Unless
you never touched a football in your life (that’s a _soccer-ball_
for those of you with an edu account) you will know that the world
championship in Germany starts tonight. In the wake of it, the field of
‘football-science’ is booming. The BBC runs its The
Science of Football-site
and did you know the following?

Research indicates that watching such a phenomenon is not
only exciting, it can be good for our health too. The Scottish
researchers found that there were 14% fewer psychiatric admissions in
the weeks after one World Cup than before it started.

But, would you believe that some of the best people in the field
(Kostant and Sternberg to name a few) have written papers on the
representation theory of a football? Perhaps this becomes more plausible
when you realize that a football has the same shape as the buckyball aka Carbon60.
Because the football (or buckyball) is a truncated icosahedron, its
symmetry group is $A_5$, the smallest of all simple groups and its
representations explain some physical properties of the buckyball. Some
of these papers are freely available and are an excellent read. In fact,
I’m thinking of using them in my course on representations of finite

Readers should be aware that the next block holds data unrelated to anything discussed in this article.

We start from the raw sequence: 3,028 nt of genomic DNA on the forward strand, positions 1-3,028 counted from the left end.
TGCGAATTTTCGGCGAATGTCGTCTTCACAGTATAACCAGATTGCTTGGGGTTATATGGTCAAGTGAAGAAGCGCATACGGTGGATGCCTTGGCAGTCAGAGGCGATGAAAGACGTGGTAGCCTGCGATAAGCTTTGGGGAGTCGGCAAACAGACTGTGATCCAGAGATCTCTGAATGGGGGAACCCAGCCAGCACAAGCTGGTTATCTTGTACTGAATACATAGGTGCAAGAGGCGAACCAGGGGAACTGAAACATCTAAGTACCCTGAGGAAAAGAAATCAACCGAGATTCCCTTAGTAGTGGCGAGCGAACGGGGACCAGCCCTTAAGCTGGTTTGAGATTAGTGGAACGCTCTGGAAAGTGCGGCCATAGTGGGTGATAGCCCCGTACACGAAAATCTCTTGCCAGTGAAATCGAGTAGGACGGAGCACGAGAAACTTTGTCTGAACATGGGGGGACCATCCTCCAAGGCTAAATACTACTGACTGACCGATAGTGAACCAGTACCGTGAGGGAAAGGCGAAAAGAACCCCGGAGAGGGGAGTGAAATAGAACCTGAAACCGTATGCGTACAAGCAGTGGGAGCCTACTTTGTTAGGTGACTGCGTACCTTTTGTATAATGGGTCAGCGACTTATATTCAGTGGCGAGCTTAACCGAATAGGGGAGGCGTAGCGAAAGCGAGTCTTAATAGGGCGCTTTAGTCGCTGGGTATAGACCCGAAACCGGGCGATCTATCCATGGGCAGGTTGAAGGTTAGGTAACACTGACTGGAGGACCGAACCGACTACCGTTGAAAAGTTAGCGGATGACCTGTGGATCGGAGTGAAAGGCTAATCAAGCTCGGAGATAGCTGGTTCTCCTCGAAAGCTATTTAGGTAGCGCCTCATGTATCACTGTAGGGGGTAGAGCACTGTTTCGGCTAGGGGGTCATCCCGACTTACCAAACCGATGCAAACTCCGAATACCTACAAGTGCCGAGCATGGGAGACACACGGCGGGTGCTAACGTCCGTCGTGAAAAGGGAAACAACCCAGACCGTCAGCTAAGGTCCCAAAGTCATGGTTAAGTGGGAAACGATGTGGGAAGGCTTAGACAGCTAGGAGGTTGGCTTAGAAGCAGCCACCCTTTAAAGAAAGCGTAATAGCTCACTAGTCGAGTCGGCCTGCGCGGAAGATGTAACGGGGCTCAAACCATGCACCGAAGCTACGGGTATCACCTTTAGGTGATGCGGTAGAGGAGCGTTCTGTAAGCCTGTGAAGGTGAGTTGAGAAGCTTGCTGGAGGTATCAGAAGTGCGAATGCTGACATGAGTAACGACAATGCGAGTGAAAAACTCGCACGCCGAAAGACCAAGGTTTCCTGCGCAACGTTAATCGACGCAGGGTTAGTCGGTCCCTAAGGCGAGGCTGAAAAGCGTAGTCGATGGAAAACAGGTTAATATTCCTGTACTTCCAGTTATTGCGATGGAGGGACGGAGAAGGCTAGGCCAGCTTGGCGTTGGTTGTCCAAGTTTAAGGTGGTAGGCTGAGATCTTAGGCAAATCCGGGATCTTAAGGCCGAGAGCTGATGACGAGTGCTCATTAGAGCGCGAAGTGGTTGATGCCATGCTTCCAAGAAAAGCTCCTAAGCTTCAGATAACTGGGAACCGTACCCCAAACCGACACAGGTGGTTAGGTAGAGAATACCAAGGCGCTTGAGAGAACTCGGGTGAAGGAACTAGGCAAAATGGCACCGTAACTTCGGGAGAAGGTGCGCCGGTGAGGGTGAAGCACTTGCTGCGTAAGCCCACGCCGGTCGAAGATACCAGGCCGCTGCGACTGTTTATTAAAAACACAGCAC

groups, nxt year. Mathematics and the Buckyball by Fan
Chung and Schlomo Sternberg is a marvelous introduction to
representation theory. Among other things they explain how Schur’s
lemma, Frobenius reciprocity and Maschke’s theorem are used to count the
number of lines in the infra red buckyball spectrum! The Graph of the
Truncated Icosahedron and the Last Letter of Galois
by Bertram
Kostant explains the observation, first made by Galois in his last
letter to Chevalier, that $A_{5} = PSL_2(\mathbb{F}_5)$ embeds into
$PSL_{2}(\mathbb{F}_{11})$ and applies this to the buckyball.

In effect, the model we are proposing for C60is such that
each carbon atom can be labeled by an element of order 11 in PSl(2,11)
in such a fashion that the carbon bonds can be expressed in terms of the
group structure of PSl(2,11). It will be seen that the twelve pentagons
are exactly the intersections of M with the twelve Borel sub- groups of
PSl(2,11). (A Borel subgroup is any subgroup which is conjugate to the
group PSl(2,11) defined in (2).) In particular the pentagons are the
maximal sets of commuting elements in M. The most subtle point is the
natural existence of the hexagonal bonds. This will arise from a group
theoretic linkage of any element of order 11 in one Borel subgroup with
a uniquely defined element of order 11 in another Borel subgroup.

These authors consequently joined forces to write Groups and the
Buckyball
in which they give further applications of the Galois
embeddings to the electronic spectrum of the buckyball. Another
account can be found in the Master Thesis by Joris Mooij called The
vibrational spectrum of Buckminsterfullerene – An application of
symmetry reduction and computer algebra